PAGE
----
Details of The Riots:
The riots in France have seen a large number of protestors taking to the streets to voice their grievances. According to the interior minister, a total of 667 people were detained during the protests, with 307 of them being in the Paris region alone. Around 45,000 police officers were deployed to handle the unrest. These numbers highlight the widespread discontent and frustration among the protestors, as they come together to demand change.
The protestors have employed various strategies to ensure that their demands for social change and justice are met. In some instances, they have resorted to violent measures, such as torching cars, barricading streets, and throwing projectiles at the police. On the other hand, many protestors have chosen to take part in peaceful demonstrations, marches, and strikes to convey their message.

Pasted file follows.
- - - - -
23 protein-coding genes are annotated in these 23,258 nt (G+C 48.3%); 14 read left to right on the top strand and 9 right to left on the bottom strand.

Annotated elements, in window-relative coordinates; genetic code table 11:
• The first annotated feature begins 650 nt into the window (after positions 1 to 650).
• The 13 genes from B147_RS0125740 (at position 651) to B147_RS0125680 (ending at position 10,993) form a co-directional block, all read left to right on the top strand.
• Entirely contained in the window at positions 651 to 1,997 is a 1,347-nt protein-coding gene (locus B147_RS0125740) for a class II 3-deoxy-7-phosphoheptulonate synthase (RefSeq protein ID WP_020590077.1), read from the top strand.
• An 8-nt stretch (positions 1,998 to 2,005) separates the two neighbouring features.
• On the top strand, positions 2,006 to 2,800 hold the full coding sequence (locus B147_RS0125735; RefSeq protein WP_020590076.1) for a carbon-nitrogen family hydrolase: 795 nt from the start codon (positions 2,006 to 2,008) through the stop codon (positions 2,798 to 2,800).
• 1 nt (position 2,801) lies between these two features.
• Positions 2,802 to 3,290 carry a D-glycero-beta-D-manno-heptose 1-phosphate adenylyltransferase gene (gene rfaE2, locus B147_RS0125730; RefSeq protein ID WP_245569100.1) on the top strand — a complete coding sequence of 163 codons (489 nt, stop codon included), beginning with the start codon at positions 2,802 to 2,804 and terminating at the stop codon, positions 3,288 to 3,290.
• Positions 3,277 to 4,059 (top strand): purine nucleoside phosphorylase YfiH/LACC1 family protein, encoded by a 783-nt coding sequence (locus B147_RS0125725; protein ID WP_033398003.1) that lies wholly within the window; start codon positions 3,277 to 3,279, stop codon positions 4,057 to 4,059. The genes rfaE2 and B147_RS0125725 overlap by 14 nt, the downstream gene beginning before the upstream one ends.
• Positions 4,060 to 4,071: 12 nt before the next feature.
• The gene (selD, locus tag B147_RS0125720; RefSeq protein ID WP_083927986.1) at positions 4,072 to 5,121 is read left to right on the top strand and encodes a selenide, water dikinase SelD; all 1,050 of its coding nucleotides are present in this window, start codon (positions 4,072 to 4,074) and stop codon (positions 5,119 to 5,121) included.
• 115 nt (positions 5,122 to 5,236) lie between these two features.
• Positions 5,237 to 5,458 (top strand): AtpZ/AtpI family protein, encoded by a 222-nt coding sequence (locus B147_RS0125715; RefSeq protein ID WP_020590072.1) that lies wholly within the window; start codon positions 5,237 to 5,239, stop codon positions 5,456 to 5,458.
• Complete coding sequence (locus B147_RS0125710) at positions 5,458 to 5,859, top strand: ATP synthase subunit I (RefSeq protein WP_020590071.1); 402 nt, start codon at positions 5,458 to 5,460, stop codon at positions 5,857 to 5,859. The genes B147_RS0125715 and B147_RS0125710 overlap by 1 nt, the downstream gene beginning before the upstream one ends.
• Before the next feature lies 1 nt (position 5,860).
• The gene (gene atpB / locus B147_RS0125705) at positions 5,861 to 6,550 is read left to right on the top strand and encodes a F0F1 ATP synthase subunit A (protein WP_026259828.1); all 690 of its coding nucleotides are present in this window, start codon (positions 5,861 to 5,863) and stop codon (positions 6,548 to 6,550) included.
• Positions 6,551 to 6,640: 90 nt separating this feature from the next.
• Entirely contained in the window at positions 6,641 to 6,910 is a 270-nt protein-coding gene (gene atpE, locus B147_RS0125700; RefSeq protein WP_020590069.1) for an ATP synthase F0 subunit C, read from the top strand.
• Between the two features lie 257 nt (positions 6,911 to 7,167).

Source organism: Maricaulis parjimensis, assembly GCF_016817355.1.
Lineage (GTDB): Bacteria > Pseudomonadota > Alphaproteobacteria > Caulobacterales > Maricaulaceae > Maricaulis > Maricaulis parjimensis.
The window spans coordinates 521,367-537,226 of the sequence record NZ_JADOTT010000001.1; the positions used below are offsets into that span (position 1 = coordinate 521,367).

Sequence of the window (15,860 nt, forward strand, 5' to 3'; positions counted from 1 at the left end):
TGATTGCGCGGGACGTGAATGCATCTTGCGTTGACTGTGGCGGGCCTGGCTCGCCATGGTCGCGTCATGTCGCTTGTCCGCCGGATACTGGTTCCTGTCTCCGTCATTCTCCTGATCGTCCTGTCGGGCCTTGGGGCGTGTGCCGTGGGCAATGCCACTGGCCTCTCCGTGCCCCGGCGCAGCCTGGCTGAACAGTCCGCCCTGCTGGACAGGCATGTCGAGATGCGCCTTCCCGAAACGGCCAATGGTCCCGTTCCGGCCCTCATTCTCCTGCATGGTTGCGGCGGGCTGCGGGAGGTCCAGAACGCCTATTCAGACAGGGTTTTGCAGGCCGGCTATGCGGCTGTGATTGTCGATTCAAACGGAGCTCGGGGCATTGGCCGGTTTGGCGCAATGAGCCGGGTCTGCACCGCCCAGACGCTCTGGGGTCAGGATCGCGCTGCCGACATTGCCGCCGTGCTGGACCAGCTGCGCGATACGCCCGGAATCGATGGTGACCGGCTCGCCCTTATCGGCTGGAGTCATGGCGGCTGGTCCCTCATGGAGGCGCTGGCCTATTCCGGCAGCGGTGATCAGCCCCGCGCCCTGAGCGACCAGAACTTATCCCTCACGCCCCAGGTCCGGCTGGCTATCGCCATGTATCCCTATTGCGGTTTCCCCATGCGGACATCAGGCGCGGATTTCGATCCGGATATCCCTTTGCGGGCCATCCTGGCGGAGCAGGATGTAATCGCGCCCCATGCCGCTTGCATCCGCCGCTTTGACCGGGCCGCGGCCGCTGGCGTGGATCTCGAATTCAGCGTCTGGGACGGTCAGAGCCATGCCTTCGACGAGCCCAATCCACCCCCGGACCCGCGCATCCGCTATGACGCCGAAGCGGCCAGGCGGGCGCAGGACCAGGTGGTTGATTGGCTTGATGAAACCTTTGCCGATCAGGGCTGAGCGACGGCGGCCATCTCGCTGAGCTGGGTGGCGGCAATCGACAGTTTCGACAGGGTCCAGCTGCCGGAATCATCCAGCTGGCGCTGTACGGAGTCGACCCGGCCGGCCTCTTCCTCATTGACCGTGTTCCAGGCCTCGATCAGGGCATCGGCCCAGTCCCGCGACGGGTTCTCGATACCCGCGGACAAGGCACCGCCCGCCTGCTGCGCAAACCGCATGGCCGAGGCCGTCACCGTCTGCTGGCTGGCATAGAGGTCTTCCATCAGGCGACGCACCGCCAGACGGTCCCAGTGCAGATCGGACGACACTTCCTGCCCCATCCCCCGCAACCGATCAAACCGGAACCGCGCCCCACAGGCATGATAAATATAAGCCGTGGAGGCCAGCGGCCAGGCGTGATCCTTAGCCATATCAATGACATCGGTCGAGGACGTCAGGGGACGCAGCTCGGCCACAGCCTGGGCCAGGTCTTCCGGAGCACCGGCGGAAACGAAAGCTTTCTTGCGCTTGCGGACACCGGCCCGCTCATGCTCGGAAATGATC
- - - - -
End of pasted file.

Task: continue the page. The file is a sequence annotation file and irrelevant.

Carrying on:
The demands made by the protestors include a wide range of issues in French society. They seek to challenge the existing social order and are demanding a more equitable society. The protestors are united in their desire for change and are bravely using their collective voice to push for a more inclusive and fair society. The riots in France serve as a stark reminder of the deep-rooted institutionalized issues within society that need to be addressed.
Actions and Statement by the French Government:
In response to the riots, the French government swiftly took action by deploying a significant number of security forces to restore law and order and maintain public safety. However, there have been concerns raised about the alleged excessive use of force during these protests.